Dr Lowe : Would it be better spending more resources on that? I'm not sure. If we've got concrete ideas and we can do that cost-effectively, we'd be happy to explore those. In Australia we've got quite a lot of data on expectations. We've got the Westpac-Melbourne Institute survey of consumer expectations—there's a new house price one in there—and so many business surveys that tell us about firms' hiring expectations, investment expectations and price expectations. I feel that, compared to other countries, we do pretty well on surveys of people's expectations. What's the incremental benefit? This is the question I'd be asking. What's the incremental benefit from spending more, ultimately, taxpayers' money on getting more surveys? Maybe it would be useful to have a think about that. Luci's team could look at that.

Dr Debelle : We devote resources to our liaison program, which I think gets to some of the points you're talking about, and actually is very informative of our nowcast. We do feed a lot of information from that exercise into our nowcast. Maybe it's the case that there would be a case to devote even more resources to that, but we do actually devote a reasonable amount to that. The biggest influence on your forecast most of the time is having some idea about where you are now, because that's something you can know rather than improving the fogginess of your crystal ball—

CHAIR: The crystal ball is getting a good run today.

Dr Debelle : I'll just keep that meme going. So we do devote I would say a reasonable amount of resources to that. We certainly devote more resources to that and, I would say, use that information more effectively now than we did 10 or 20 years ago—certainly 20 years ago. Maybe it's the case that we could put more resources that way, but I would say we devote a reasonable amount. Whether it is sufficient is certainly an open question we could think about.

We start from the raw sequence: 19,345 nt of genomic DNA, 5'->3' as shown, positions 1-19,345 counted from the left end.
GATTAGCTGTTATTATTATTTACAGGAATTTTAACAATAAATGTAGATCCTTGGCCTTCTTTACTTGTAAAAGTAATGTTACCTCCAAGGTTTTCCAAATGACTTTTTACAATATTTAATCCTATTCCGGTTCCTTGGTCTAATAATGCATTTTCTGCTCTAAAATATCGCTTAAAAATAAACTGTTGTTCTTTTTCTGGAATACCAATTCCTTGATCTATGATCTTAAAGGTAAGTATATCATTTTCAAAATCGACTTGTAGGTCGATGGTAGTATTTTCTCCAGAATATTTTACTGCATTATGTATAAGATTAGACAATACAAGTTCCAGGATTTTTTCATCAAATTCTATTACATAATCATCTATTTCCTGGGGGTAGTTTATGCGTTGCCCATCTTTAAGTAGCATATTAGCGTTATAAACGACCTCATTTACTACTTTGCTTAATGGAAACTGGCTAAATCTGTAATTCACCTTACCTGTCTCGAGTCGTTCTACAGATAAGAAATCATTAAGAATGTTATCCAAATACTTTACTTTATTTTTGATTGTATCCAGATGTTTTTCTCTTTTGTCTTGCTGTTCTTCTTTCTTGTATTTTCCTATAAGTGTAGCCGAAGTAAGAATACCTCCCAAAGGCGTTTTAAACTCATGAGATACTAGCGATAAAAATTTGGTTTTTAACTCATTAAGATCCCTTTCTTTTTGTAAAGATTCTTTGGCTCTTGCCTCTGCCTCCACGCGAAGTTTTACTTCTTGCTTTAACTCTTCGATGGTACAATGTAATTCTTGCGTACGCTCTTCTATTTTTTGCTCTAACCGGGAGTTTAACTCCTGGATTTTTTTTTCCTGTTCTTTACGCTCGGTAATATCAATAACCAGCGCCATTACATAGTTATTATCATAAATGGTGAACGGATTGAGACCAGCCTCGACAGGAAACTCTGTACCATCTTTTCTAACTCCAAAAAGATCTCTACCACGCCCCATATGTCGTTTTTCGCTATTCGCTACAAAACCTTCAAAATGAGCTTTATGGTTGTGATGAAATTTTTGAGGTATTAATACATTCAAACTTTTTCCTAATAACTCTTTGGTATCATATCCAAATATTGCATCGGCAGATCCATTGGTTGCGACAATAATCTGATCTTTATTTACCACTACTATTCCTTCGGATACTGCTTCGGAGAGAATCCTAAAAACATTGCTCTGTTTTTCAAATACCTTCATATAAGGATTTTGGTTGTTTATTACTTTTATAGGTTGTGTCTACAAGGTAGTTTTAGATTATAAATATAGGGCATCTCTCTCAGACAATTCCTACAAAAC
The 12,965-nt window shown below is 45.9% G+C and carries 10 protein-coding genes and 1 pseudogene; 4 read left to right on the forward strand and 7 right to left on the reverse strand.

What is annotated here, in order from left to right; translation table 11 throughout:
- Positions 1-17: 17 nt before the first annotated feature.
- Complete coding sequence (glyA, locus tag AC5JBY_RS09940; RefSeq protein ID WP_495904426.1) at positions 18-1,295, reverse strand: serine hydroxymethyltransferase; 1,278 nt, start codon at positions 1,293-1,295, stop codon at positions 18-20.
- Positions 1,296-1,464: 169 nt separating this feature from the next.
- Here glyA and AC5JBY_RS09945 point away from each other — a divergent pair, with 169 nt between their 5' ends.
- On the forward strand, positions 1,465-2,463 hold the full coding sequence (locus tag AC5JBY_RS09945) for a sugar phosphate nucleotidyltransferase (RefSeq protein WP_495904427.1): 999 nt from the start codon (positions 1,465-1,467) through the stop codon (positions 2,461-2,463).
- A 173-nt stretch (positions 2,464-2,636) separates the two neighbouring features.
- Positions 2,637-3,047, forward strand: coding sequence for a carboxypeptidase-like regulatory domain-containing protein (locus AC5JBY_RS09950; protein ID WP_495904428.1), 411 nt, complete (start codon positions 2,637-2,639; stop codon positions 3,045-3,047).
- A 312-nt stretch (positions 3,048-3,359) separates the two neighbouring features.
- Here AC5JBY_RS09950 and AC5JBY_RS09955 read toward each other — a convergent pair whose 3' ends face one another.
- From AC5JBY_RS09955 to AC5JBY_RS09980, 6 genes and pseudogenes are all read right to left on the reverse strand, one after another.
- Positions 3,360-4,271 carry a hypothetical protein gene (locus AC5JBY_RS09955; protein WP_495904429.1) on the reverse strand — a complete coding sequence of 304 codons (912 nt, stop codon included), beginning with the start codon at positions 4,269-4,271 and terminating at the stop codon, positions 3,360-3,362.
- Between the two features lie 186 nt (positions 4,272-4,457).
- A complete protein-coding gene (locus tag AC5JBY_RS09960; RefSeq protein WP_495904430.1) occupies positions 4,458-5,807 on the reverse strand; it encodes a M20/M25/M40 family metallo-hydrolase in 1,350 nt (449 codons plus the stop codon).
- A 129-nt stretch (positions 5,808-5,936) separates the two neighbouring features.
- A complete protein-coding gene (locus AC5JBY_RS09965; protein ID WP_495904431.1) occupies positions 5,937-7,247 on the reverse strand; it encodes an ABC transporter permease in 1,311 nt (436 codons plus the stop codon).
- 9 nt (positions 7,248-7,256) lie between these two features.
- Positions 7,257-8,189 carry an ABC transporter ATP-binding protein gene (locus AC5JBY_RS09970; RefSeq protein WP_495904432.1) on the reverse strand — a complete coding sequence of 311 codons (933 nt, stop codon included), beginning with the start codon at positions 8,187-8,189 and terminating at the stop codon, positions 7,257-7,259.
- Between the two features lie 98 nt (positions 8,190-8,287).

Dr LEIGH: I was thinking in particular, given your concern over financial stability and house prices, that to have better surveys on expectations of house prices would seem useful.

Dr Lowe : It's worth looking at, yes.

Dr LEIGH: Staying on data, we're currently one of only two OECD countries without a monthly consumer price index. I know you've had periodic conversations with the Australian Bureau of Statistics about moving to a monthly CPI. Where are they at?

Dr Lowe : I don't know where they're at.

Dr LEIGH: Are you agitating strongly for a monthly CPI?

Dr Lowe : They understand our position.

Dr Ellis : They understand our position. We would regard the outcome as being better if we had a monthly CPI, but that does have to be traded off against the really quite serious budget cuts that the ABS are facing. They face some quite material and difficult trade-off decisions about what surveys to drop. They have thought about it recently, because the cost of doing it has come down a long way in the last 10 years. One area where technology has really improved the situation is that it would now be a lot cheaper to do a monthly CPI than when they first thought of it. It is something that they have contemplated. You'll have to talk to the new Statistician about where they're at now.

Dr LEIGH: He used to occupy your job, so presumably you're fairly simpatico. Have you considered a cost-sharing arrangement?